Even in places where social democracy is present and higher degrees of equality, there is an underlying complicity in a system in which entire countries and cultures are being destabilized and destroyed.

These countries and cultures speak languages that people barely learn, and by learning these languages you bring their stories of injustice to light.

“The oppressed are always on the same side” (so I remember from a play called “The Irish Hebrew Lesson”, that featured Irish AND Yiddish [both endangered languages]).

By learning to identify with places that may be weaker economically because of imperialist meddling, you’ll be a better human and be more conscious about the destructive patterns that the system so desperate tries to hide or to get people to not think about.

(2) Rarer languages will get you red carpet treatment more easily.

Its interesting that even for a language like Danish in which the Wikitravel page explicitly discourages people from using the local language (saying you’ll “get no points” for learning it), I HAVE gotten red carpet treatment (granted, it’s because I’m fluent rather than dabbling a few words, so there’s that to offer).

Truth is, the rarer the language you learn, and the fewer people from your demographic learning it (e.g. white Jewish guys like me usually don’t learn Burmese), the more “favors” you’ll get. Free drinks. Contact information. Invitations to parties. VALIDATION.

It’s a pity that this remains a well-established secret because most people are convinced by “the system” that learning rarer languages isn’t worth it. Again, this is another diversion tactic designed to get people to ignore the areas of the world being harmed the most by contemporary capitalism.

(And it is interesting because Arabic dialects are somehow deems “useless” despite the fact that, y’know, it’s what people actually SPEAK. Modern Standard Arabic is the language of officialdom and it has its place, but the informal varieties most people never, EVER try to learn. Well I’ll be going forward with Sudanese Arabic later this year. Very well, that means more honor for me!)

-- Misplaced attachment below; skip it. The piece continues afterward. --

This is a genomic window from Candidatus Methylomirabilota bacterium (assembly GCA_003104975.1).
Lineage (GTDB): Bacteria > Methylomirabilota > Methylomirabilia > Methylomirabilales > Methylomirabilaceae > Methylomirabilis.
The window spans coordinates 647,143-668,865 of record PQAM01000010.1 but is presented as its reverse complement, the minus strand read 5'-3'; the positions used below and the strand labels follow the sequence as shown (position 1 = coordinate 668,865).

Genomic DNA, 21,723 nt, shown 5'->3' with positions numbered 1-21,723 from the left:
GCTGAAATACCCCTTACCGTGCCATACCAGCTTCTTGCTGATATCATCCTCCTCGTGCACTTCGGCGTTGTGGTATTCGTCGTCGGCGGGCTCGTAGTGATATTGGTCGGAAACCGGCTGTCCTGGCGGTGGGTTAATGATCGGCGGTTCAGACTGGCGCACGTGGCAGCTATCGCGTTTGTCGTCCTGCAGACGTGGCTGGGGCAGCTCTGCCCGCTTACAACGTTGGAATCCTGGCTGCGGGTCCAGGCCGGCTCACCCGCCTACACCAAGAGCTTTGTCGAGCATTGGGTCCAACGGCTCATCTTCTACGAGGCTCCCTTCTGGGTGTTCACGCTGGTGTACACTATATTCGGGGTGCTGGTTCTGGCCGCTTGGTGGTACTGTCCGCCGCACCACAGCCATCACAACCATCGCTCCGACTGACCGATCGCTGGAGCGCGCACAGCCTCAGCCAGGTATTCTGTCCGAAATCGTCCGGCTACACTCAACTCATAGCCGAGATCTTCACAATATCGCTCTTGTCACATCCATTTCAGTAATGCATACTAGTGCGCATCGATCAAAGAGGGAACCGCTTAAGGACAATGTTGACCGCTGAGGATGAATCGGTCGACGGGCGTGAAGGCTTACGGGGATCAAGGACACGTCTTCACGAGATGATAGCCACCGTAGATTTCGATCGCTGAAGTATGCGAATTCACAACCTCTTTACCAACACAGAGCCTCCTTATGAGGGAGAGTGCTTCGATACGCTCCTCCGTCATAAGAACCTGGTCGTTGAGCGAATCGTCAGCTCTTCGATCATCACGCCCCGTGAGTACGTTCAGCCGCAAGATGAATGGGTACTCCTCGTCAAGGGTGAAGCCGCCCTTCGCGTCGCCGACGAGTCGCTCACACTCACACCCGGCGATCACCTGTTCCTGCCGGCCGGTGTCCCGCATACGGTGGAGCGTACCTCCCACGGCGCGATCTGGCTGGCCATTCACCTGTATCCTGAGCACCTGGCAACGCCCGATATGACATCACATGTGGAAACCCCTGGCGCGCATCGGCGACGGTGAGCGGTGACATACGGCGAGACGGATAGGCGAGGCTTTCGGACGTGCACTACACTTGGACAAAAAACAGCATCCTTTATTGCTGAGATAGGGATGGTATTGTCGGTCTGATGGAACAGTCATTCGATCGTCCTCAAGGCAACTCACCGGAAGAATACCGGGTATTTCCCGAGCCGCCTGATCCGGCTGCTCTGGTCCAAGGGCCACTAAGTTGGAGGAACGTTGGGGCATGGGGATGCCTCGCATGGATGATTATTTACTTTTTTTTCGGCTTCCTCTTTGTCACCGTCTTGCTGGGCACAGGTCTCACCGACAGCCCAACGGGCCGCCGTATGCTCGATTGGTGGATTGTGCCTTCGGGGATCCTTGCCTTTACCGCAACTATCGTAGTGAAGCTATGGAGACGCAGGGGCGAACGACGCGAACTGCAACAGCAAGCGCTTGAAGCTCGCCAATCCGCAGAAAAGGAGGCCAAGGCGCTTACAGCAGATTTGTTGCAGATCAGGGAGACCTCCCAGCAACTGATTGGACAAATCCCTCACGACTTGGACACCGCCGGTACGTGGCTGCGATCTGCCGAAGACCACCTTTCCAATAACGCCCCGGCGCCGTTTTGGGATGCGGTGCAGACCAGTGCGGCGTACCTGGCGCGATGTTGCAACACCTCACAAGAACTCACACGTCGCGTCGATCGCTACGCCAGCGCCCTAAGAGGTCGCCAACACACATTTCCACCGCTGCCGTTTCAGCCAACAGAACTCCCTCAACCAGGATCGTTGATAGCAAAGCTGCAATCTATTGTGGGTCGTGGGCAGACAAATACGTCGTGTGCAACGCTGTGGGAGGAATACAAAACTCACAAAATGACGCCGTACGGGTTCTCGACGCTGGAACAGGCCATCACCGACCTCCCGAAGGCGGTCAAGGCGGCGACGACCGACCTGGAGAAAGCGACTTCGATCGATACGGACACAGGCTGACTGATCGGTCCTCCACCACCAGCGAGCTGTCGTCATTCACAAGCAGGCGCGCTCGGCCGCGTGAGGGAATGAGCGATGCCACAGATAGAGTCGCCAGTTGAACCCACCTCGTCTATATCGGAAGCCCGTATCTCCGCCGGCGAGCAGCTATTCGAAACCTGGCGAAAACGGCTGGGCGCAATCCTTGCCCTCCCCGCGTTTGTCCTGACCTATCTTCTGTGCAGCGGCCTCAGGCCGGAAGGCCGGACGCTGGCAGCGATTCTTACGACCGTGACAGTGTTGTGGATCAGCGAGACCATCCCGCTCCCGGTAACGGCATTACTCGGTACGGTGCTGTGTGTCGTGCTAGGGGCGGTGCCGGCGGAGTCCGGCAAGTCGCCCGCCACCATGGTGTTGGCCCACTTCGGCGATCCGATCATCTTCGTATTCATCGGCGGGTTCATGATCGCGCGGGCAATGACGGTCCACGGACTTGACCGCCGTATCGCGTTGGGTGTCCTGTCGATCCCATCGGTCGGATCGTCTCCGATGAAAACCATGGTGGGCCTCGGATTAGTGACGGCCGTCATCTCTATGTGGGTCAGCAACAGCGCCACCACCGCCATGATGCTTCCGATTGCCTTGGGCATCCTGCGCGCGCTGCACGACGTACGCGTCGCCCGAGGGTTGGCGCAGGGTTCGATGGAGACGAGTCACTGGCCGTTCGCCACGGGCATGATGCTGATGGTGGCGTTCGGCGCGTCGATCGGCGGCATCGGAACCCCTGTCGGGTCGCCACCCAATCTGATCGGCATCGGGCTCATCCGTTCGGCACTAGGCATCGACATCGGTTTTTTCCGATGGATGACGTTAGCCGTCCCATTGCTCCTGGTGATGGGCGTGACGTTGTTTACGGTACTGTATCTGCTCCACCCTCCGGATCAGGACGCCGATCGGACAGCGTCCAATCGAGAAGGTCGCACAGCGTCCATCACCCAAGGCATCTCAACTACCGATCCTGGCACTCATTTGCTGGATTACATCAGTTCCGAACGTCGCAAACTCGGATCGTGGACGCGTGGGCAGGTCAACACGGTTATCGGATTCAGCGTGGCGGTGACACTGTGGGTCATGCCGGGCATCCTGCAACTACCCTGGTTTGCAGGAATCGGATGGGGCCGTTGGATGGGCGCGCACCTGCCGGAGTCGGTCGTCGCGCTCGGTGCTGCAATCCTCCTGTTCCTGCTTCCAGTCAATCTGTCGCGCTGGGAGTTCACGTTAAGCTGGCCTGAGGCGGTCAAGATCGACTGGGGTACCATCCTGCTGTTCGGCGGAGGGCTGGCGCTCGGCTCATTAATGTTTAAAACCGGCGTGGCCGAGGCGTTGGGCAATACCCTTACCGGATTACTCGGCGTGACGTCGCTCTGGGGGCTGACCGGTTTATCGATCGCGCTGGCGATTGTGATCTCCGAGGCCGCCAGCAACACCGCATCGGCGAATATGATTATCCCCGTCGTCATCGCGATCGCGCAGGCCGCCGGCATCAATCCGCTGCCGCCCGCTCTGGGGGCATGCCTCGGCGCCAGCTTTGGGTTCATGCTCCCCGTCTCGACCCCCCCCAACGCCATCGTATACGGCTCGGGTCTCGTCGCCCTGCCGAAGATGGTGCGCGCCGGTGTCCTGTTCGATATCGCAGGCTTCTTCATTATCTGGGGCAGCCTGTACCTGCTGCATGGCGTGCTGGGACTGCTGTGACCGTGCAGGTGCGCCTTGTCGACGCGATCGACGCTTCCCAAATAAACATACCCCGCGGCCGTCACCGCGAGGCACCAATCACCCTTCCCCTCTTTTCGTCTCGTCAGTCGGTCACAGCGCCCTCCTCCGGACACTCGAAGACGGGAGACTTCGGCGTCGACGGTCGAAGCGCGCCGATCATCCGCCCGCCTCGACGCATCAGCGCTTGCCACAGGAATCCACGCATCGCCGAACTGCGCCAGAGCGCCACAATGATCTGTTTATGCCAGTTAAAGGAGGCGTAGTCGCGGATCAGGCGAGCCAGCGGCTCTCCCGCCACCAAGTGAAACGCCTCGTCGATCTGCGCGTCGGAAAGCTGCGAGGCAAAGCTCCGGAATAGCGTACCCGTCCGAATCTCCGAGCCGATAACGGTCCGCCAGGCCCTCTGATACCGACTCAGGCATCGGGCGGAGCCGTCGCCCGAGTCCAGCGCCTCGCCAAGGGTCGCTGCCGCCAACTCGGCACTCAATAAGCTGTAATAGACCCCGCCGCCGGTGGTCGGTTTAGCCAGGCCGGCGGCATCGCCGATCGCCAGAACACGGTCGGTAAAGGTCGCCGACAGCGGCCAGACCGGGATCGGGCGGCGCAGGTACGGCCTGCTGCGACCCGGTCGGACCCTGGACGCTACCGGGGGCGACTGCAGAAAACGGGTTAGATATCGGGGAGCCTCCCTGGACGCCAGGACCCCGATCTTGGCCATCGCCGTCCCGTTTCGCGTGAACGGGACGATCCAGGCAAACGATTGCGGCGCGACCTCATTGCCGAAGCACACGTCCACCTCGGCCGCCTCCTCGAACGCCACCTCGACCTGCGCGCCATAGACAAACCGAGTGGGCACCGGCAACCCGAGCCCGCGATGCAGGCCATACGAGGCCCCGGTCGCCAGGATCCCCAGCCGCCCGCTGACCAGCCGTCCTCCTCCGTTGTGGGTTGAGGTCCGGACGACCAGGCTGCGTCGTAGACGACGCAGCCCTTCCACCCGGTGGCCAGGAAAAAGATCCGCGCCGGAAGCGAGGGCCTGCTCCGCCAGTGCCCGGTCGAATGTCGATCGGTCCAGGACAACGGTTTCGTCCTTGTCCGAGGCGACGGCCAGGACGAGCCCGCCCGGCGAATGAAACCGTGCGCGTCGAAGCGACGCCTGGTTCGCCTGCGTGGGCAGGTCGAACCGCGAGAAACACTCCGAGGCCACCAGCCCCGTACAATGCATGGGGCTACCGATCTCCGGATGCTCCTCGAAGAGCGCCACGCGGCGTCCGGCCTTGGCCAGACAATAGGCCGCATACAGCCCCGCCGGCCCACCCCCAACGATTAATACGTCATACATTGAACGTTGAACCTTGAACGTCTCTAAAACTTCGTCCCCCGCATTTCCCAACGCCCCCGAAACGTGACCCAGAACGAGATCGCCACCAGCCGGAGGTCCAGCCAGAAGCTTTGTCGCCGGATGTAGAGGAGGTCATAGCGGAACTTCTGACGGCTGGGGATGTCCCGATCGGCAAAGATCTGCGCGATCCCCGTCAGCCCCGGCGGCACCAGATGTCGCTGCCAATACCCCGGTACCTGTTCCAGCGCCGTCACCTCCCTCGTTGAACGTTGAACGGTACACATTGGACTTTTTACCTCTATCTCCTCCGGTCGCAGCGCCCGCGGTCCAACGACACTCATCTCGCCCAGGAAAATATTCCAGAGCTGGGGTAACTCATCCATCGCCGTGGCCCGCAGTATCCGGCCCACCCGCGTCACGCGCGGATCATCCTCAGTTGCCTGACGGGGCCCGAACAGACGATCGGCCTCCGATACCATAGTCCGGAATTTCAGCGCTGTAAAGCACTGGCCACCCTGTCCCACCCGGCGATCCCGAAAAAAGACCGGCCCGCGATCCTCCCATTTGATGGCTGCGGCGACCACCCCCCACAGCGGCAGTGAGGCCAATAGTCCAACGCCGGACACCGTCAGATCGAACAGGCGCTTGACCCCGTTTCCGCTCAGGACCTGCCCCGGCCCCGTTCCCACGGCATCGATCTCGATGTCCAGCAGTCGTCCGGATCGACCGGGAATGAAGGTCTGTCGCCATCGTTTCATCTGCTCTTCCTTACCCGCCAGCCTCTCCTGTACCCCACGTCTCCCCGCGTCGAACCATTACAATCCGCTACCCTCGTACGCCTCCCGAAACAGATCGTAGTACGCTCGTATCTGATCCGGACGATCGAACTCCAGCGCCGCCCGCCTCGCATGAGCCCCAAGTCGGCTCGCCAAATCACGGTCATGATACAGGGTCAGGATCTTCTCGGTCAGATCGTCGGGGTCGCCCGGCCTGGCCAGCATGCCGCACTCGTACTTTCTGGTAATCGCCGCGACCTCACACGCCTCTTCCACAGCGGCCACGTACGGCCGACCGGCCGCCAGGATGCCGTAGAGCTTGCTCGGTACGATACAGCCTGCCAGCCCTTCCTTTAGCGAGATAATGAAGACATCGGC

(3) When you speak a rarer language, the ability to stand out among its learners is higher.

A lot of people have reached very high levels of languages like Spanish. There’s no denying that and it is an accomplishment. But because of that, you will have to be AMONG THE BEST of L2 Spanish speakers to stand out.

Meanwhile, with Finnish and Hungarian I was already standing out even when I WASN’T FLUENT. And when I, visibly non-Asian that I am, used Burmese in public in restaurants in Mandalay and Yangon, tourists STARED at me in amazement.

A word of caution: hanging on your laurels too much and / or taking the praise too seriously (even when it isn’t deserved) means that you MAY lose the motivation to improve!

 

(4) You may get untouched cultural masterpieces and influences that will stand out and make you stand out in turn.

A lot of people may be influenced by the artwork, music or culture of Western Europe or the United States, but I looked elsewhere in the world for deep inspiration and I found it in the museums of Nuuk and in the Oceania wing of the Metropolitan Museum of Art.

I found it on Pan-Oceanic music YouTube channels and in the music collections of the North Atlantic. In Melanesia, Greenland, Iceland, Southeast Asia, Polynesia and in the songs of my ancestors. And WAY too many other places.